Since I was having a hard time getting the flannel sheet to stick to the foam, I decided to just move on to mounting the foam and stretch the sheet at the same time. I started with the top by standing the foam up with the sheet draped partially over the top. I used a screw in each corner to pin the foam to the wall at the appropriate height and then proceeded to move down the length of the top of the foam putting in additional screws

I had 2" foam so i was using 2.5" screws. I would screw through the flannel, into the foam, and then through the sheet again (the material draped over the top of the foam) before finally having the screw go into the wood of the wall. In this way I was anchoring the foam to the wall as well as using the screws to pin the sheet in place.

Foam is a soft material, so it isn't about to resist a wood screw without some help. That is why each screw had a washer on it. You need a large washer to ensure the pressure from the screw is spread out enough so that when is is cinched down it doesn't just pull the head of the screw through the foam as well. I was using 1" diameter washers.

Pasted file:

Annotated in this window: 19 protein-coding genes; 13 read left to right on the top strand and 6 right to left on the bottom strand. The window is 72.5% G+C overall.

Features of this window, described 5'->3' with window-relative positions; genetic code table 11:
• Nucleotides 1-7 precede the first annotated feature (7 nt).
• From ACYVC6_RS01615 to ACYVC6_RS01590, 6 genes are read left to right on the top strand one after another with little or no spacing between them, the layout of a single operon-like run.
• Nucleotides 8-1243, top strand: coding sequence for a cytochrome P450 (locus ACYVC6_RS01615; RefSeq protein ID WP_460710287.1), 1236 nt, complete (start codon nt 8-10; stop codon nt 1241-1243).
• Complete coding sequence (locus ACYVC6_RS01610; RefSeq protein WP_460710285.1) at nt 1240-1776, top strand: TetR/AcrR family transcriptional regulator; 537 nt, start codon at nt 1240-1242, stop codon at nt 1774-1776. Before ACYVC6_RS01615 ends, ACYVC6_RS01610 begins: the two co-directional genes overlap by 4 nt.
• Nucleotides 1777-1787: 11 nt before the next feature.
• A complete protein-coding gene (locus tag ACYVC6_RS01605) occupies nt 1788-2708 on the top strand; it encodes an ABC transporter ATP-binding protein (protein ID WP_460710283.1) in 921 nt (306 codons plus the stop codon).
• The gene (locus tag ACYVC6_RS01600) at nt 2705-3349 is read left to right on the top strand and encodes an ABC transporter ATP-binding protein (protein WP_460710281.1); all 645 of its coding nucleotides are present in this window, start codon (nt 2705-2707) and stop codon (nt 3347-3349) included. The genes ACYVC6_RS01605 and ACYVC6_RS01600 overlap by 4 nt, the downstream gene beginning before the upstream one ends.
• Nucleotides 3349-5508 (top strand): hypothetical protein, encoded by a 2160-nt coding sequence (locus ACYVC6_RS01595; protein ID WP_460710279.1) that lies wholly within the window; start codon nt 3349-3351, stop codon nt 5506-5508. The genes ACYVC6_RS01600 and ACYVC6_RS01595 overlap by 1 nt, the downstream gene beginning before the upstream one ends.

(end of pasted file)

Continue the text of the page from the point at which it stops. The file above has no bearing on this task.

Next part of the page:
After the screws were in place along the top of the foam, I continued down the side of the foam. I would tuck the sheet behind the foam each time before screwing through the foam and work from top to bottom.

Here is a good tip to make sure you are able to keep the sheet tight along the from of the foam as you drive the screws: I would alternate sides, driving a screw on the right side and then moving the the left and placing a screw across from the on I'd just done. That meant that, along that line i could pull hard on the sheet and get any wrinkles out before tucking it behind the foam and screwing it down. Then I move down a bit and drive a screw before switching back to the right side and repeating the process there.

When I reached the bottom, the sheet was tight and I'd pulled all the wrinkles out so I could just go across the bottom of the foam screwing the sheet/foam to the wall.

Step 4: The Finished Product

That's it! Nice and easy right?

Now that you have the design wall finished you can start laying out designs for your next project. Been thinking of making a quilt and not having the space? Or are you just tired of having your table space cluttered by fabrics? Well that's all done now.

Don't you know anyway? ... work tables are sooooo last week. All the cool kids hang their fabrics on the wall now.